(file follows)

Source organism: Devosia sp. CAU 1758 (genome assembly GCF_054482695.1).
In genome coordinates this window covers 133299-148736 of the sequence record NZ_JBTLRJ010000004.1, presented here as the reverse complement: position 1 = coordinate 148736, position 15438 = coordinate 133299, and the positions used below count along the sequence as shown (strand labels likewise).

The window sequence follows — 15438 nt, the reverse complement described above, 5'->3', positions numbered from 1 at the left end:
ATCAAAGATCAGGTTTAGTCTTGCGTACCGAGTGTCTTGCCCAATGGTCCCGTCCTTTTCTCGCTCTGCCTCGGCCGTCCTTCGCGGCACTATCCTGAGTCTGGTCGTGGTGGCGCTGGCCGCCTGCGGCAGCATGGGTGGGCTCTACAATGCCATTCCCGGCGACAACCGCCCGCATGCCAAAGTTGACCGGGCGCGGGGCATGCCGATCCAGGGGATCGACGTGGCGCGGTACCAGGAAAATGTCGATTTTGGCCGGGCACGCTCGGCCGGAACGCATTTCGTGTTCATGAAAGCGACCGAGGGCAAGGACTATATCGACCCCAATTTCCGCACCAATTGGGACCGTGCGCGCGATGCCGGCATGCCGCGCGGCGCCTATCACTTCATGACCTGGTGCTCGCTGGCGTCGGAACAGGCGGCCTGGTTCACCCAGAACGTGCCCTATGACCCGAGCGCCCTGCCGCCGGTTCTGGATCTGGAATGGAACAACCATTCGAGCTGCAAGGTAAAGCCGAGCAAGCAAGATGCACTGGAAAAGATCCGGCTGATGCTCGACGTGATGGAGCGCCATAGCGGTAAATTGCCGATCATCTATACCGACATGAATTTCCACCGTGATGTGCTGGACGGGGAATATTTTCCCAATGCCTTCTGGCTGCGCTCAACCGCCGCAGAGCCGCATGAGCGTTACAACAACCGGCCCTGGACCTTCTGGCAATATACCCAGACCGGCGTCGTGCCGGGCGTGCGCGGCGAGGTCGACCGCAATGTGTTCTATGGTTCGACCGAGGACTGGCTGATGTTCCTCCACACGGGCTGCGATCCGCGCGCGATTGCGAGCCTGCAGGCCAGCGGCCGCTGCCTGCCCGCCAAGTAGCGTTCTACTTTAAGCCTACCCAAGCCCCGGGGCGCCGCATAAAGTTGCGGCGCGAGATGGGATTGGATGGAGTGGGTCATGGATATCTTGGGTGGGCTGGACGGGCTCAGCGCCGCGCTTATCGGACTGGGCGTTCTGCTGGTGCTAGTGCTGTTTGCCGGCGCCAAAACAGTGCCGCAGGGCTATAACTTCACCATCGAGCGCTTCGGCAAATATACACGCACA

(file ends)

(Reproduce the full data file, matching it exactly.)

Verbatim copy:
Source organism: Devosia sp. CAU 1758 (genome assembly GCF_054482695.1).
In genome coordinates this window covers 133299-148736 of the sequence record NZ_JBTLRJ010000004.1, presented here as the reverse complement: position 1 = coordinate 148736, position 15438 = coordinate 133299, and the positions used below count along the sequence as shown (strand labels likewise).

The window sequence follows — 15438 nt, the reverse complement described above, 5'->3', positions numbered from 1 at the left end:
ATCAAAGATCAGGTTTAGTCTTGCGTACCGAGTGTCTTGCCCAATGGTCCCGTCCTTTTCTCGCTCTGCCTCGGCCGTCCTTCGCGGCACTATCCTGAGTCTGGTCGTGGTGGCGCTGGCCGCCTGCGGCAGCATGGGTGGGCTCTACAATGCCATTCCCGGCGACAACCGCCCGCATGCCAAAGTTGACCGGGCGCGGGGCATGCCGATCCAGGGGATCGACGTGGCGCGGTACCAGGAAAATGTCGATTTTGGCCGGGCACGCTCGGCCGGAACGCATTTCGTGTTCATGAAAGCGACCGAGGGCAAGGACTATATCGACCCCAATTTCCGCACCAATTGGGACCGTGCGCGCGATGCCGGCATGCCGCGCGGCGCCTATCACTTCATGACCTGGTGCTCGCTGGCGTCGGAACAGGCGGCCTGGTTCACCCAGAACGTGCCCTATGACCCGAGCGCCCTGCCGCCGGTTCTGGATCTGGAATGGAACAACCATTCGAGCTGCAAGGTAAAGCCGAGCAAGCAAGATGCACTGGAAAAGATCCGGCTGATGCTCGACGTGATGGAGCGCCATAGCGGTAAATTGCCGATCATCTATACCGACATGAATTTCCACCGTGATGTGCTGGACGGGGAATATTTTCCCAATGCCTTCTGGCTGCGCTCAACCGCCGCAGAGCCGCATGAGCGTTACAACAACCGGCCCTGGACCTTCTGGCAATATACCCAGACCGGCGTCGTGCCGGGCGTGCGCGGCGAGGTCGACCGCAATGTGTTCTATGGTTCGACCGAGGACTGGCTGATGTTCCTCCACACGGGCTGCGATCCGCGCGCGATTGCGAGCCTGCAGGCCAGCGGCCGCTGCCTGCCCGCCAAGTAGCGTTCTACTTTAAGCCTACCCAAGCCCCGGGGCGCCGCATAAAGTTGCGGCGCGAGATGGGATTGGATGGAGTGGGTCATGGATATCTTGGGTGGGCTGGACGGGCTCAGCGCCGCGCTTATCGGACTGGGCGTTCTGCTGGTGCTAGTGCTGTTTGCCGGCGCCAAAACAGTGCCGCAGGGCTATAACTTCACCATCGAGCGCTTCGGCAAATATACACGCACA